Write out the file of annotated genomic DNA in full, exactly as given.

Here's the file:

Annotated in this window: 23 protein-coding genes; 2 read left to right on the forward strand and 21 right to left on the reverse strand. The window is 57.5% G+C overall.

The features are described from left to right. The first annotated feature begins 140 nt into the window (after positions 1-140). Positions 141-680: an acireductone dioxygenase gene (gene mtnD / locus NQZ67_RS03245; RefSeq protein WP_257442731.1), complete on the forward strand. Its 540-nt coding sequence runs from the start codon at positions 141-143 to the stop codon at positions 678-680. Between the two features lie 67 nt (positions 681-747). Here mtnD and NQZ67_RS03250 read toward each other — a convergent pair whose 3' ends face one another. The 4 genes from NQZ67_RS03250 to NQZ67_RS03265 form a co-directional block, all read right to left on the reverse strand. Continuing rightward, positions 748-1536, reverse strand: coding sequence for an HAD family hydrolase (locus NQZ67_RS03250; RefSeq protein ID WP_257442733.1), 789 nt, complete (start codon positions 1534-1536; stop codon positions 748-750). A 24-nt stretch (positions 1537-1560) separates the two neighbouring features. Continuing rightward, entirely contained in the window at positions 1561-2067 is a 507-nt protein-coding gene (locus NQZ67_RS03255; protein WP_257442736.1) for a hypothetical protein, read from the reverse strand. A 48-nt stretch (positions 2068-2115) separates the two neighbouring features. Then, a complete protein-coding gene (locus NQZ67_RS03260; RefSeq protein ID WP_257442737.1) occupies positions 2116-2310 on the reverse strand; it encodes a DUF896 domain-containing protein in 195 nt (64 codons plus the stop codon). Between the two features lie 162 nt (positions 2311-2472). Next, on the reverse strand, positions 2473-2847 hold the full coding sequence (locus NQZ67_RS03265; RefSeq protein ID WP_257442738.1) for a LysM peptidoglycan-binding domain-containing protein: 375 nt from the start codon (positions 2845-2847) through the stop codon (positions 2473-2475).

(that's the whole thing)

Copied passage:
Annotated in this window: 23 protein-coding genes; 2 read left to right on the forward strand and 21 right to left on the reverse strand. The window is 57.5% G+C overall.

The features are described from left to right. The first annotated feature begins 140 nt into the window (after positions 1-140). Positions 141-680: an acireductone dioxygenase gene (gene mtnD / locus NQZ67_RS03245; RefSeq protein WP_257442731.1), complete on the forward strand. Its 540-nt coding sequence runs from the start codon at positions 141-143 to the stop codon at positions 678-680. Between the two features lie 67 nt (positions 681-747). Here mtnD and NQZ67_RS03250 read toward each other — a convergent pair whose 3' ends face one another. The 4 genes from NQZ67_RS03250 to NQZ67_RS03265 form a co-directional block, all read right to left on the reverse strand. Continuing rightward, positions 748-1536, reverse strand: coding sequence for an HAD family hydrolase (locus NQZ67_RS03250; RefSeq protein ID WP_257442733.1), 789 nt, complete (start codon positions 1534-1536; stop codon positions 748-750). A 24-nt stretch (positions 1537-1560) separates the two neighbouring features. Continuing rightward, entirely contained in the window at positions 1561-2067 is a 507-nt protein-coding gene (locus NQZ67_RS03255; protein WP_257442736.1) for a hypothetical protein, read from the reverse strand. A 48-nt stretch (positions 2068-2115) separates the two neighbouring features. Then, a complete protein-coding gene (locus NQZ67_RS03260; RefSeq protein ID WP_257442737.1) occupies positions 2116-2310 on the reverse strand; it encodes a DUF896 domain-containing protein in 195 nt (64 codons plus the stop codon). Between the two features lie 162 nt (positions 2311-2472). Next, on the reverse strand, positions 2473-2847 hold the full coding sequence (locus NQZ67_RS03265; RefSeq protein ID WP_257442738.1) for a LysM peptidoglycan-binding domain-containing protein: 375 nt from the start codon (positions 2845-2847) through the stop codon (positions 2473-2475).